Most mornings when I am awakened by NPR, I pull the covers back over my head as one sad story after another makes its way out of the radio. On Thursday, however, I was treated to two back-to-back pieces about hair — specifically two of my biggest hair issues. (Yes. My hair has issues. Is that a problem?)
I’ll describe them in the opposite order they appeared, since for me, that’s the order they presented in my life.
So, first is the hair that turns from curly to straight all on its own. My hair has done this a couple of times, yet people look at me like I am daft when I say this. I had corkscrew-curly ponytails as a child, and in grade school, my natural waves gave my feathered hair bigger wings than Farrah Faucet had. During middle school, though, my hair got straighter and straighter and stayed that way until my mid-20s or so, when the curls started coming back. My hair is now on some unholy border between wavy and curly (the land of frizz, we’ll call it) and I spend a lot of time trying to straighten it, at least in the non-humid winter months.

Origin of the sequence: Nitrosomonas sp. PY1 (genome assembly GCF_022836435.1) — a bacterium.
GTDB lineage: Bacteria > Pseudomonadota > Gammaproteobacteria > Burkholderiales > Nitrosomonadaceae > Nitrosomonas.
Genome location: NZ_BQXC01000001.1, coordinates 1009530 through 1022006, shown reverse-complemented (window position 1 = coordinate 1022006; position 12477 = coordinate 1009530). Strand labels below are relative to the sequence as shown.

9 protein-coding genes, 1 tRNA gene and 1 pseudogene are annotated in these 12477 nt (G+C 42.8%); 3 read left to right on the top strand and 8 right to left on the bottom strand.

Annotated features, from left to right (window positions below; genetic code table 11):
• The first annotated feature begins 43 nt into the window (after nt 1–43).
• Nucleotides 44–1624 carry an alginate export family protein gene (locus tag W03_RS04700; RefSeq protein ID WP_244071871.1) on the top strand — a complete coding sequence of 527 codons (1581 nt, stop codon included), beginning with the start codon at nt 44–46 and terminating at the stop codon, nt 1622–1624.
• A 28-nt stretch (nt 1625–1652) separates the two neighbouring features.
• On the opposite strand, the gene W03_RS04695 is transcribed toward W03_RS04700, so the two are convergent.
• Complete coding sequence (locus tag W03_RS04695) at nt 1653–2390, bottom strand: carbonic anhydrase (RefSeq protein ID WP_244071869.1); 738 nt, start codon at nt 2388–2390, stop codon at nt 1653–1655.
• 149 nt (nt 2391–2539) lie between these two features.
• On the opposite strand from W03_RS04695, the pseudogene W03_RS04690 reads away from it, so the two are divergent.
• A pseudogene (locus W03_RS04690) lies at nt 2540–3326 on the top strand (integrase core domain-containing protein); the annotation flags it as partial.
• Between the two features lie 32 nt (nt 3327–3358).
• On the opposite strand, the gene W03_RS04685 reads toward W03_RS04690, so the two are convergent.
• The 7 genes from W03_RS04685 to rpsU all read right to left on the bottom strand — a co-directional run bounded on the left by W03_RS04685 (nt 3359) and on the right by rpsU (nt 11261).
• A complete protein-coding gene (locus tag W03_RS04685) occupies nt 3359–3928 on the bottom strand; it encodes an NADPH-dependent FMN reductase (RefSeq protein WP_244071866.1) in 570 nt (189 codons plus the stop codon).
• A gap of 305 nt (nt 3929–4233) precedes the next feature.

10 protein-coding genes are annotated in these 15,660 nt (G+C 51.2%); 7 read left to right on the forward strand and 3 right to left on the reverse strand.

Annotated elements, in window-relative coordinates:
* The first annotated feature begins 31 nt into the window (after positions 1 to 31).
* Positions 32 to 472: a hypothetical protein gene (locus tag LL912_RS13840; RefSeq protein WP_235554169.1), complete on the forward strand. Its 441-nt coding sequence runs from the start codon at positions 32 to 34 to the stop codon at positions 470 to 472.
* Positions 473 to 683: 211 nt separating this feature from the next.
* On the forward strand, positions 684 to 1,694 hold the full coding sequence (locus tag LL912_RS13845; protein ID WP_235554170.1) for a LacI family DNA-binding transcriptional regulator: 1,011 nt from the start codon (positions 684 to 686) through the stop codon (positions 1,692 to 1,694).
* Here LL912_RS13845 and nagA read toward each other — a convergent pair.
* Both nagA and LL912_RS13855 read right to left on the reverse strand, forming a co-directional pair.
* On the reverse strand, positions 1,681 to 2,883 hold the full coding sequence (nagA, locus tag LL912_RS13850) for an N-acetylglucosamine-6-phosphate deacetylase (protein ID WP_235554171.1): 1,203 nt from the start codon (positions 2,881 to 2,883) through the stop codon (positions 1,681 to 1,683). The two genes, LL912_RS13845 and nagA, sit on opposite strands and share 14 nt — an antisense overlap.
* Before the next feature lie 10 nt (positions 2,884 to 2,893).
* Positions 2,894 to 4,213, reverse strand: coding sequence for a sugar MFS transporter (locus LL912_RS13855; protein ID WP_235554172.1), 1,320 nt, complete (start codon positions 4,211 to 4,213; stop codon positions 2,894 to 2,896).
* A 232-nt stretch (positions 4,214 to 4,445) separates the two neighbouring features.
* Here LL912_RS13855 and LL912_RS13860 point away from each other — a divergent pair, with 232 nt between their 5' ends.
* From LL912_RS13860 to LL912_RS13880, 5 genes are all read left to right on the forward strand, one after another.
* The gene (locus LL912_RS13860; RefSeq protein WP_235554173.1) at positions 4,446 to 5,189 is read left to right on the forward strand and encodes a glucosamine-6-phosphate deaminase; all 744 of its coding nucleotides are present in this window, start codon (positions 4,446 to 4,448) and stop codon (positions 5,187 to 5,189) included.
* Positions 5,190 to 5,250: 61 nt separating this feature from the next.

Which leads to the other part of the story — the growing phenomenon of American women washing their hair less often. It seems that for some, this is a pro-environment choice, but for me, it’s all about the tedious waste of time it is to blow my hair out straight. I have an absolutely unreasonable amount of hair and to do it properly requires about an hour with the dryer and flat-iron. I barely have the patience to manage this once a week, never mind more, so about five years ago I started spacing out my washes more and more, and at this point, I do my hair once a week, at most. It’s a far cry from the month or more cited as the norm for our forebears in the story, but it shocks people if it happens to come up in conversation. And the sad part is, it looks better the dirtier it gets.
And so, here are two stories that make me feel a little less alone in my hair misery: